Dairy beverages that promote health continue to grow in popularity across the globe. New product launches that promote a health benefit have been increasing in popularity and now comprise over 70% of all dairy beverage products launched globally.*
Tim Van der Schraelen, BENEO-Orafti marketing and communication manager, explains further: "We have seen a growing emphasis on health in society as obesity becomes a global problem and although 'convenience' is still a major driver in the promotion of dairy beverages (17% of new products use it to sell the product), this has been overtaken in popularity by 'health' (both active and passive**) as the primary claim used to encourage sales, with 53% of producers using it to sell the product. With this in mind, we have seen more than a 90% increase in the number of dairy beverage products brought to market that contain inulin and oligofructose over the last seven years.
From small beginnings back in 2002 when only 15 dairy beverages contained this active food ingredient, 2008 saw 181 products brought to market globally that contained inulin and oligofructose."
But there is room for growth. For beverage manufacturers wanting to include active food ingredients like OraftiR inulin and oligofructose in products to make health and wellness claims, there is still a big opportunity. With the largest proportion of dairy drink innovations being carried out in Western Europe (28%) and Asia (24%), followed by Latin America (18%), it is interesting to note that North America is still in the lead in developing dairy beverages that contain inulin and oligofructose, with Asia close behind.
Eleven percent of dairy beverages on the market in North America contain this active food ingredient, as opposed to 9% in Asia and 7% in Western Europe.
Consumers are becoming increasingly aware of specific health claims within the 'well-being' category and shifting preferences can be seen in the number of new products launched bearing specific claims. Out of the 181 dairy beverages launched in 2008 that contained inulin and oligofructose, the highest proportion of health claims were to do with gut health at 17%. This shows a considerable increase in understanding by consumers of the benefits of digestive health, as only 3% of products were launched with this health claim five years previously. Low fat and low sugar claims on packaging however, seem to be showing few signs of growth, remaining static at 10% and 2% of products launched in 2008 as opposed to 12% and 2% five years ago.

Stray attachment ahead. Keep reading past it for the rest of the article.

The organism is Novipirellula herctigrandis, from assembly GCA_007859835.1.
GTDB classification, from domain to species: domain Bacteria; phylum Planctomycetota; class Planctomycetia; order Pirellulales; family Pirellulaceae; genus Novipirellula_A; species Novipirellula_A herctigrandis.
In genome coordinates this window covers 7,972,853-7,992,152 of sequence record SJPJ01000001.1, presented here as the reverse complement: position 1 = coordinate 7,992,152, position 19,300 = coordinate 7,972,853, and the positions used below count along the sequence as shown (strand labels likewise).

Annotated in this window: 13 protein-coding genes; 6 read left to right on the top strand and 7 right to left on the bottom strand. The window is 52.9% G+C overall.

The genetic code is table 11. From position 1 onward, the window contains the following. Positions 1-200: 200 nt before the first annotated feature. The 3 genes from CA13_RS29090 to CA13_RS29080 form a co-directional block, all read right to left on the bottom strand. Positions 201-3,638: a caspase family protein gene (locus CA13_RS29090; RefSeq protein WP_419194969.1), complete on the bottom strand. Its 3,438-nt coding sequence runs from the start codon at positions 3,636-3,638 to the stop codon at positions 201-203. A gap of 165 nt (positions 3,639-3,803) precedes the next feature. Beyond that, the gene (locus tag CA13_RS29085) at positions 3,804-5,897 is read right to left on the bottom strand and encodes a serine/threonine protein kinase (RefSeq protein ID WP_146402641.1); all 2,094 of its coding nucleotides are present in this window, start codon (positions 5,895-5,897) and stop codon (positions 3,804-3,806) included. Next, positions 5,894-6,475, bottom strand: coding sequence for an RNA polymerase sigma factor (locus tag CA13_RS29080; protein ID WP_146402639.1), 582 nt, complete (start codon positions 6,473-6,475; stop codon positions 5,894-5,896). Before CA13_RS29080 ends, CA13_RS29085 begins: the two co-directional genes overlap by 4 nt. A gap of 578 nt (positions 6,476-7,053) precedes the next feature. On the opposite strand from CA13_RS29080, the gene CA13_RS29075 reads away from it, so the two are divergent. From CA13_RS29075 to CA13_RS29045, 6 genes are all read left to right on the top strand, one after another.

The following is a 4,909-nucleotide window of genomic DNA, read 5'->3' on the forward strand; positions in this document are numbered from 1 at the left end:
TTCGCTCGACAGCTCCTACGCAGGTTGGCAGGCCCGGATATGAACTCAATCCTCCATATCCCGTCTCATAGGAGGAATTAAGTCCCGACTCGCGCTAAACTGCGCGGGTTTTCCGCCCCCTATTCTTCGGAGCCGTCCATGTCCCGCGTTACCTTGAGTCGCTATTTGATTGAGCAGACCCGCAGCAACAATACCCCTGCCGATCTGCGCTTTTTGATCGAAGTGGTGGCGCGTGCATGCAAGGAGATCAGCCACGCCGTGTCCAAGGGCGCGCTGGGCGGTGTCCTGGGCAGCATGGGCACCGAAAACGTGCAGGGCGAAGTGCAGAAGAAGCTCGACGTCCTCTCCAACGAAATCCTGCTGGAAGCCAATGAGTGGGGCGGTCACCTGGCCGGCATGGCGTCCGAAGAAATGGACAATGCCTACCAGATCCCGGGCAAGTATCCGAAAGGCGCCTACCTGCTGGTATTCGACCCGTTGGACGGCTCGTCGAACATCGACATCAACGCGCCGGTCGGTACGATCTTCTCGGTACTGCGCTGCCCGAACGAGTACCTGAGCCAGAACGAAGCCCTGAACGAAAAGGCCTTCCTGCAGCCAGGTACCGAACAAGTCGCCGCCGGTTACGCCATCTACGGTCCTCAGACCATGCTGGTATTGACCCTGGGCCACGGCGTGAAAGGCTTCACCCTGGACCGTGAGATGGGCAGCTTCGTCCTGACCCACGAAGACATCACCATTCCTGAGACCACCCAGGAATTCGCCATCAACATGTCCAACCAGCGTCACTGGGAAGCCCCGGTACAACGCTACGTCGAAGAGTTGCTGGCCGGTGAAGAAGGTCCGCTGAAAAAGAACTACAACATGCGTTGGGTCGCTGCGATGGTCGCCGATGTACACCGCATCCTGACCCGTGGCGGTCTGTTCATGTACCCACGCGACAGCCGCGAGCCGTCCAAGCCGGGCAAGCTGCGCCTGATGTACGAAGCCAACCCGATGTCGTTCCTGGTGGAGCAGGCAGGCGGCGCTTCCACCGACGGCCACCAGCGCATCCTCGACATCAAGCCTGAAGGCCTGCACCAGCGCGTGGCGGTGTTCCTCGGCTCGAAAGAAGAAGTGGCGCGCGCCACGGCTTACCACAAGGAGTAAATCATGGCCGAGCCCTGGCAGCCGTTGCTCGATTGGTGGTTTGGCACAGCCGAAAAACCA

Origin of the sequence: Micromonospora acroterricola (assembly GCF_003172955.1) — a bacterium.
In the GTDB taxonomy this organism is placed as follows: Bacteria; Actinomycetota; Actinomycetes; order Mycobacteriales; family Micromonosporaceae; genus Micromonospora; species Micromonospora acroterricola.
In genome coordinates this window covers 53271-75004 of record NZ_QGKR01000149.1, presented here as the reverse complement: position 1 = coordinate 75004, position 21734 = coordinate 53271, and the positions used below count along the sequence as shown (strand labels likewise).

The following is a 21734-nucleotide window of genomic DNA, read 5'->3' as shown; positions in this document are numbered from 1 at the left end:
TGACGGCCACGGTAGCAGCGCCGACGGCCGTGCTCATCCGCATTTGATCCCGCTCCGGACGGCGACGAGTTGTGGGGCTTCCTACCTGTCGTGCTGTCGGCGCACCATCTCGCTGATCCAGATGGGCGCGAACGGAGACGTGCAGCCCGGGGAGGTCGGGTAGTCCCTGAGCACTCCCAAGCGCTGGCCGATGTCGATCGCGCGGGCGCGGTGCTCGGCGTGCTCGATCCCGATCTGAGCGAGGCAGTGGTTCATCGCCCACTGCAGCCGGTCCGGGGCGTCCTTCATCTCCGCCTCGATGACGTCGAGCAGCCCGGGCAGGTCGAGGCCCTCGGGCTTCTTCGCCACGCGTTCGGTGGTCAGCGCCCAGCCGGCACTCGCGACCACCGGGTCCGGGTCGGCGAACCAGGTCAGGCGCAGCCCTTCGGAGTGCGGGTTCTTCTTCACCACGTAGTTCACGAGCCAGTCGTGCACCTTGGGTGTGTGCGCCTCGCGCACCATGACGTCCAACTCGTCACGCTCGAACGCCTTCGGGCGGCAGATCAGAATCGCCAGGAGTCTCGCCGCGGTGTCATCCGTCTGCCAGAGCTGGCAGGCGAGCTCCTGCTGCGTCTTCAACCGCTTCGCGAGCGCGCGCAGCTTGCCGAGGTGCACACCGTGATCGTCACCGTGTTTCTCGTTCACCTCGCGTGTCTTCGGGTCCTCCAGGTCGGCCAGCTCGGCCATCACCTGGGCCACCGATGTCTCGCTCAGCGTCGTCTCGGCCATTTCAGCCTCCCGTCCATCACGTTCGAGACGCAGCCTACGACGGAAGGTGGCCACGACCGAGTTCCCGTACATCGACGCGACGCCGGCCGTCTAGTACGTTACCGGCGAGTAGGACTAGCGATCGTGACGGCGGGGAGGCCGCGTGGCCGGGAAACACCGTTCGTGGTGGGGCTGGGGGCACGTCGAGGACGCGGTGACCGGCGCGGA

Mr. Van der Schraelen continues: "Increased consumer understanding of specific claims and what they can do for the promotion of health, combined with the tightening of EU legislation on health claim labelling, will continue to prove a challenge for food producers in 2009 and beyond.
Following our own consumer research in December 2008, we have found that promoting the health benefits of a product does increase the appeal of established brands and generates added value. Apart from demonstrating the worth consumers place on health benefits in terms of monetary value, our recent international consumer study also found that there is a gap between interest levels in ingredients and the health benefits they offer. Although consumers might know the names of key ingredients such as vitamin C, calcium, wholegrain or prebiotics, they do not necessarily equate these names with the key health benefits the ingredients provide. By communicating more about the health benefits over and above the names of the ingredients included in the product, manufacturers can add significant value to already premium brands.
"Healthy dairy beverages make up the majority of new product development launches over recent years. Therefore it stands to reason that manufacturers who can tap into this sector with tailored health benefit messages that can be substantiated with scientific proof, will continue to see increased market development and penetration this year and beyond."
*Statistics on dairy drink market from www.innova-food.com **'Health' claims are broken down into two categories: 'health (active)'
and 'health (passive)', the former includes added calcium/fiber/iron and gut health claims and the latter includes reduced fat/sugar and organic categories.
A decade of research
BENEO-Orafti's 2008 consumer insight study is the 15th piece of consumer research commissioned by the company over the past decade. BENEO-Orafti's consumer expertise currently spans 4 continents and 14 different countries and has been carried out both quantitatively and qualitatively. This, coupled with scientific knowledge, has allowed BENEO-Orafti to develop a key strength in the translation of science into consumer friendly language which enables the successful marketing of functional consumer products.